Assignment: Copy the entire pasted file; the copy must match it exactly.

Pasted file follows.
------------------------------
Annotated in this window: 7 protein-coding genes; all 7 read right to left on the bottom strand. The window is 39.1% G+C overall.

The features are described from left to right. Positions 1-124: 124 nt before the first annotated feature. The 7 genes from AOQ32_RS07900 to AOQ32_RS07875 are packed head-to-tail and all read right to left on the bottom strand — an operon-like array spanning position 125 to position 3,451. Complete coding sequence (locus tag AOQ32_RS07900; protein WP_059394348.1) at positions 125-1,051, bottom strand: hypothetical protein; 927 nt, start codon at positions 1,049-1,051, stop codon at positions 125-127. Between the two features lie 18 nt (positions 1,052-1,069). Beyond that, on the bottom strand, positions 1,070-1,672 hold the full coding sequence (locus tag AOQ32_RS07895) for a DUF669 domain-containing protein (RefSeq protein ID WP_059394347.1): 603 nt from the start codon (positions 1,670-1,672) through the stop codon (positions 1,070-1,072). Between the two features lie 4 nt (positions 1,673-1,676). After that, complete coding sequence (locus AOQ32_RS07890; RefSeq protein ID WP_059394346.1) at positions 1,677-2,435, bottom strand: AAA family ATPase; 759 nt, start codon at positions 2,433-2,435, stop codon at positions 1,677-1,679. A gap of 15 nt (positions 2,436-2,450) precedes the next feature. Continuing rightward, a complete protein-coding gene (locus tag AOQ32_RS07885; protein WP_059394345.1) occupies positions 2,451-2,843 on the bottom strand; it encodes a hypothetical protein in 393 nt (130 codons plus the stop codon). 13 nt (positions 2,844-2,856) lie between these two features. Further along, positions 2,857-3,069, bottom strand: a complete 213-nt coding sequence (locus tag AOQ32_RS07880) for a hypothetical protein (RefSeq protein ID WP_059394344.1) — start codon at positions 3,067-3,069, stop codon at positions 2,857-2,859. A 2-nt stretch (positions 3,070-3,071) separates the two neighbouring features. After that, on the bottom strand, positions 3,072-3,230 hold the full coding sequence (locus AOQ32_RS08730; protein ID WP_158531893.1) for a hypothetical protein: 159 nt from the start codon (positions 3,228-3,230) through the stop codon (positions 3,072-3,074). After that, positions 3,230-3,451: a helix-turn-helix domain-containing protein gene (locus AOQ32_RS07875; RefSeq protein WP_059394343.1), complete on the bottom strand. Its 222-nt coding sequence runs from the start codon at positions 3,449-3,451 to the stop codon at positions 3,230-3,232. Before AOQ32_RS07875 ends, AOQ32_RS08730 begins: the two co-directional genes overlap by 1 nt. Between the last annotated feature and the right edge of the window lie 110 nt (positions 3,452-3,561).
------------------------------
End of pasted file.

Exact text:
Annotated in this window: 7 protein-coding genes; all 7 read right to left on the bottom strand. The window is 39.1% G+C overall.

The features are described from left to right. Positions 1-124: 124 nt before the first annotated feature. The 7 genes from AOQ32_RS07900 to AOQ32_RS07875 are packed head-to-tail and all read right to left on the bottom strand — an operon-like array spanning position 125 to position 3,451. Complete coding sequence (locus tag AOQ32_RS07900; protein WP_059394348.1) at positions 125-1,051, bottom strand: hypothetical protein; 927 nt, start codon at positions 1,049-1,051, stop codon at positions 125-127. Between the two features lie 18 nt (positions 1,052-1,069). Beyond that, on the bottom strand, positions 1,070-1,672 hold the full coding sequence (locus tag AOQ32_RS07895) for a DUF669 domain-containing protein (RefSeq protein ID WP_059394347.1): 603 nt from the start codon (positions 1,670-1,672) through the stop codon (positions 1,070-1,072). Between the two features lie 4 nt (positions 1,673-1,676). After that, complete coding sequence (locus AOQ32_RS07890; RefSeq protein ID WP_059394346.1) at positions 1,677-2,435, bottom strand: AAA family ATPase; 759 nt, start codon at positions 2,433-2,435, stop codon at positions 1,677-1,679. A gap of 15 nt (positions 2,436-2,450) precedes the next feature. Continuing rightward, a complete protein-coding gene (locus tag AOQ32_RS07885; protein WP_059394345.1) occupies positions 2,451-2,843 on the bottom strand; it encodes a hypothetical protein in 393 nt (130 codons plus the stop codon). 13 nt (positions 2,844-2,856) lie between these two features. Further along, positions 2,857-3,069, bottom strand: a complete 213-nt coding sequence (locus tag AOQ32_RS07880) for a hypothetical protein (RefSeq protein ID WP_059394344.1) — start codon at positions 3,067-3,069, stop codon at positions 2,857-2,859. A 2-nt stretch (positions 3,070-3,071) separates the two neighbouring features. After that, on the bottom strand, positions 3,072-3,230 hold the full coding sequence (locus AOQ32_RS08730; protein ID WP_158531893.1) for a hypothetical protein: 159 nt from the start codon (positions 3,228-3,230) through the stop codon (positions 3,072-3,074). After that, positions 3,230-3,451: a helix-turn-helix domain-containing protein gene (locus AOQ32_RS07875; RefSeq protein WP_059394343.1), complete on the bottom strand. Its 222-nt coding sequence runs from the start codon at positions 3,449-3,451 to the stop codon at positions 3,230-3,232. Before AOQ32_RS07875 ends, AOQ32_RS08730 begins: the two co-directional genes overlap by 1 nt. Between the last annotated feature and the right edge of the window lie 110 nt (positions 3,452-3,561).